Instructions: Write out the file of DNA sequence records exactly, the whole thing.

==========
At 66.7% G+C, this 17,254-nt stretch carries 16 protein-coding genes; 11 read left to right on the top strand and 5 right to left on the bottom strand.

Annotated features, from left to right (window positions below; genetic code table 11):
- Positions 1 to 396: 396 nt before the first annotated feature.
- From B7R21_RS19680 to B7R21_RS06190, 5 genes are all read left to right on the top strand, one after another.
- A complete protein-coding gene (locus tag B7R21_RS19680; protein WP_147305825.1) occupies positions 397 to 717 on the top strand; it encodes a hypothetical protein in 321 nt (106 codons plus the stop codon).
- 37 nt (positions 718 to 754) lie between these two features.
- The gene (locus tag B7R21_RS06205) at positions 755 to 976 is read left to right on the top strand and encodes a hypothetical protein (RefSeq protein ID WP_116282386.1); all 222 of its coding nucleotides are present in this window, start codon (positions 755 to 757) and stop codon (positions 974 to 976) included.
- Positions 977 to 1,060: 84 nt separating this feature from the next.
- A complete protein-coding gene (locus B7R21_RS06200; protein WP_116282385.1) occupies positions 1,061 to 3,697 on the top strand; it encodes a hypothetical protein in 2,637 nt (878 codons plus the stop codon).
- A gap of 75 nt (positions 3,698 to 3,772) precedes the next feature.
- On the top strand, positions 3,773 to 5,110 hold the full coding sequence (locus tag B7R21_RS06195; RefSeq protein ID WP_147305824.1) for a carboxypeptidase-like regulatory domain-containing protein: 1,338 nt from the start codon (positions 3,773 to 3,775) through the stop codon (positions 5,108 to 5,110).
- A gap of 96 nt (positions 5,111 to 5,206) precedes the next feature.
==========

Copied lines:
At 66.7% G+C, this 17,254-nt stretch carries 16 protein-coding genes; 11 read left to right on the top strand and 5 right to left on the bottom strand.

Annotated features, from left to right (window positions below; genetic code table 11):
- Positions 1 to 396: 396 nt before the first annotated feature.
- From B7R21_RS19680 to B7R21_RS06190, 5 genes are all read left to right on the top strand, one after another.
- A complete protein-coding gene (locus tag B7R21_RS19680; protein WP_147305825.1) occupies positions 397 to 717 on the top strand; it encodes a hypothetical protein in 321 nt (106 codons plus the stop codon).
- 37 nt (positions 718 to 754) lie between these two features.
- The gene (locus tag B7R21_RS06205) at positions 755 to 976 is read left to right on the top strand and encodes a hypothetical protein (RefSeq protein ID WP_116282386.1); all 222 of its coding nucleotides are present in this window, start codon (positions 755 to 757) and stop codon (positions 974 to 976) included.
- Positions 977 to 1,060: 84 nt separating this feature from the next.
- A complete protein-coding gene (locus B7R21_RS06200; protein WP_116282385.1) occupies positions 1,061 to 3,697 on the top strand; it encodes a hypothetical protein in 2,637 nt (878 codons plus the stop codon).
- A gap of 75 nt (positions 3,698 to 3,772) precedes the next feature.
- On the top strand, positions 3,773 to 5,110 hold the full coding sequence (locus tag B7R21_RS06195; RefSeq protein ID WP_147305824.1) for a carboxypeptidase-like regulatory domain-containing protein: 1,338 nt from the start codon (positions 3,773 to 3,775) through the stop codon (positions 5,108 to 5,110).
- A gap of 96 nt (positions 5,111 to 5,206) precedes the next feature.